My wife is much less of a conformist than people think, and sometimes she can be downright subversive. The only real difference between her and me is that she manages to fly below he radar, using wit, grace and subtlety to mask her nonconforming views. I tend to be more of a blunt, brainless stick.
In recently trying to convince someone of this nonconformist streak in my wife, I related this story:
A couple years ago, a friend’s son was getting baptized. Elysha and I attended the ritual.
At one point in the baptismal ceremony, the attendees were asked to pledge themselves to the boy’s future as a faithful Christian. As the congregation recited the requisite words of the pledge, my wife leaned over to me and said, “I can’t promise this. I want to make him Jewish.”
“I can’t make this promise either,” I said. “I want him to be a free thinker and have choice in his life.”
It would have been easy for both of us to make this pledge in order to conform to the moment and the expectations of the ceremony, and with little effort, we might have even been able to stick to the pledge, doing our part to support the boy’s religious instruction in accordance to his parent’s wishes.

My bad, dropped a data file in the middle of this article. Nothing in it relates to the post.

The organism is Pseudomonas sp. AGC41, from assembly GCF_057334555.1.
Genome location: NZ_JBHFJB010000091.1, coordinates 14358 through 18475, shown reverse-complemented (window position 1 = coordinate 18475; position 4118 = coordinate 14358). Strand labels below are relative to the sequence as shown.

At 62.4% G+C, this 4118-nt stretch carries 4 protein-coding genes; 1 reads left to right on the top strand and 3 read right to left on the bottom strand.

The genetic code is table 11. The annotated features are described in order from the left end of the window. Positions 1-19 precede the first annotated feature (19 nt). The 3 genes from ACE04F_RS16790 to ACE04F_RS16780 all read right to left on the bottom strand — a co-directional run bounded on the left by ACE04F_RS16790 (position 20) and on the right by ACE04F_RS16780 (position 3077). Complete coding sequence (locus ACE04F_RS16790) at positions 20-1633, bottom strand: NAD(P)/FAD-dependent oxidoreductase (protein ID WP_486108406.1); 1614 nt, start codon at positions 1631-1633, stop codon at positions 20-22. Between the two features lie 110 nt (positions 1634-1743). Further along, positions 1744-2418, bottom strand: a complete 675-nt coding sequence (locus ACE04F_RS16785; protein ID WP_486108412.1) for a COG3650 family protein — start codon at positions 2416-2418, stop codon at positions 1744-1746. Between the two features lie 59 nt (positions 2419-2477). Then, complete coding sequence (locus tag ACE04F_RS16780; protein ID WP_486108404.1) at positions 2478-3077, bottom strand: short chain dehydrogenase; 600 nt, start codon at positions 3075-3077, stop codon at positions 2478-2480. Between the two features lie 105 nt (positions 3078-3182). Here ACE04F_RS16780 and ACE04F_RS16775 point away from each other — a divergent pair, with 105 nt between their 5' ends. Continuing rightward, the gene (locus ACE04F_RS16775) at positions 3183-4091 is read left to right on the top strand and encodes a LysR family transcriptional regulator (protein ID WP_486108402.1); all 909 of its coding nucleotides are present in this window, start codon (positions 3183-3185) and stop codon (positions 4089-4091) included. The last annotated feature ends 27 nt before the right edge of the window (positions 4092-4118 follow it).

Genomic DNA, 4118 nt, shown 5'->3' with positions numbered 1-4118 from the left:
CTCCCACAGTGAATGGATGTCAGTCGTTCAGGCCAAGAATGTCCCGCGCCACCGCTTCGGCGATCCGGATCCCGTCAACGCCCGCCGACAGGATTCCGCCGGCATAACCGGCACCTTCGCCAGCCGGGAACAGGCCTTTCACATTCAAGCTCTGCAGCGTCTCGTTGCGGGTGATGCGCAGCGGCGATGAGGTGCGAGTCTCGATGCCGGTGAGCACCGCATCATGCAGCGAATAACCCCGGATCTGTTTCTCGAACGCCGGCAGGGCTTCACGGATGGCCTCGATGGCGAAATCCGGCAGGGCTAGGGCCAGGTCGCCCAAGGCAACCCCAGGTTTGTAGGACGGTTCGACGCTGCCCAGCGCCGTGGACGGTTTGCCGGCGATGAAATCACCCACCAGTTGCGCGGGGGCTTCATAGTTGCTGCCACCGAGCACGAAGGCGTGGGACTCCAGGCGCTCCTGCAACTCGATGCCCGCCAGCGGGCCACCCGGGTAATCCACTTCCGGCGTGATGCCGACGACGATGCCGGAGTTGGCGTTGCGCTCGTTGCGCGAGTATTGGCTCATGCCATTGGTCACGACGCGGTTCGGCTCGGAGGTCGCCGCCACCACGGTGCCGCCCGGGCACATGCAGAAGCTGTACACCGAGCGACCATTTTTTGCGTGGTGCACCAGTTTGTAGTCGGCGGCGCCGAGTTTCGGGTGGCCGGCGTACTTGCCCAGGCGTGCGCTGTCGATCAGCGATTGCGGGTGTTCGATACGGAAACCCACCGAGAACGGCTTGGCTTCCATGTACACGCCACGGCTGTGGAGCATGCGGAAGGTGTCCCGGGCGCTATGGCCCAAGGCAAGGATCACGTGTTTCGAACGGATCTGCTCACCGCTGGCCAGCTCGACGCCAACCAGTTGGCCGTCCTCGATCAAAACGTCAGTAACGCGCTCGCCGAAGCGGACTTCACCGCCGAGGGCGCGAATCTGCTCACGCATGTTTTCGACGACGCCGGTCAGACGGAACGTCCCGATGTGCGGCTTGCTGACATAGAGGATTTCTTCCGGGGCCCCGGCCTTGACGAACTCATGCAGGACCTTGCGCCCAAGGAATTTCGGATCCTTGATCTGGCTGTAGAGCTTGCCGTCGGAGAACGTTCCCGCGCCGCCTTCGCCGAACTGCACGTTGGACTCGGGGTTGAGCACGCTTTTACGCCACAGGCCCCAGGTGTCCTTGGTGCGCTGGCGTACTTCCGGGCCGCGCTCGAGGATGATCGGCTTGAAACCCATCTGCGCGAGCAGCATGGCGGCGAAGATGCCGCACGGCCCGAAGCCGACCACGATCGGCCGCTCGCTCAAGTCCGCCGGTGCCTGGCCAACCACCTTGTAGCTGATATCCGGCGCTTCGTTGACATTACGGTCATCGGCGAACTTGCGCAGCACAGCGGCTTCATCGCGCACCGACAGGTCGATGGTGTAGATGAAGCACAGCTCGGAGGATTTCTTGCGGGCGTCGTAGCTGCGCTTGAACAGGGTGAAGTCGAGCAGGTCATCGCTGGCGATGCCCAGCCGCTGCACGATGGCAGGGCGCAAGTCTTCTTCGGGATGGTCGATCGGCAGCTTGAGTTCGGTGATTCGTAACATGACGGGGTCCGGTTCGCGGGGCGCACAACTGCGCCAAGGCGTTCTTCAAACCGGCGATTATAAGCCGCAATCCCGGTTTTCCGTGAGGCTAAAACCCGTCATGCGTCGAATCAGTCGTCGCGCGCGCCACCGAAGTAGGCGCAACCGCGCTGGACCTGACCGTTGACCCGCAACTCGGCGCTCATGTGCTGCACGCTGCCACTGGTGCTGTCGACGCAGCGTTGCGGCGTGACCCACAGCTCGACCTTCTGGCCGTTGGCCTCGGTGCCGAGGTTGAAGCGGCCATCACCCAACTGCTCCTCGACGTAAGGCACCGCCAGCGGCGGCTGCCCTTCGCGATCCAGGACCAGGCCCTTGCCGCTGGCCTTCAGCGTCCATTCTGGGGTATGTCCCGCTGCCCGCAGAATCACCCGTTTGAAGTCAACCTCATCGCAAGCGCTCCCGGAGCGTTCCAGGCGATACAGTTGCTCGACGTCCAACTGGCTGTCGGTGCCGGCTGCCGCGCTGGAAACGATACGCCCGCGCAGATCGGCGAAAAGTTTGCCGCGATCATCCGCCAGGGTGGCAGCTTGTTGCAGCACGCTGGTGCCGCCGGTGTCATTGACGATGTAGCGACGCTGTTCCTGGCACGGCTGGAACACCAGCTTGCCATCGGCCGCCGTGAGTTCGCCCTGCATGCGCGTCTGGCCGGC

But I could not. I have problems with baptism, associated with the presumption that religion should be based upon parental choice and geographic birthplace, and that a child’s religion should be imposed upon him during infancy.
So I didn’t pledge. And neither did Elysha, mostly to be amusing, but also because she likes nice, Jewish boys and made the mistake of marrying me.
This is the same girl who once wore aluminum foil in her hair while in high school because she thought it looked cool.
See? Nonconformist all the way.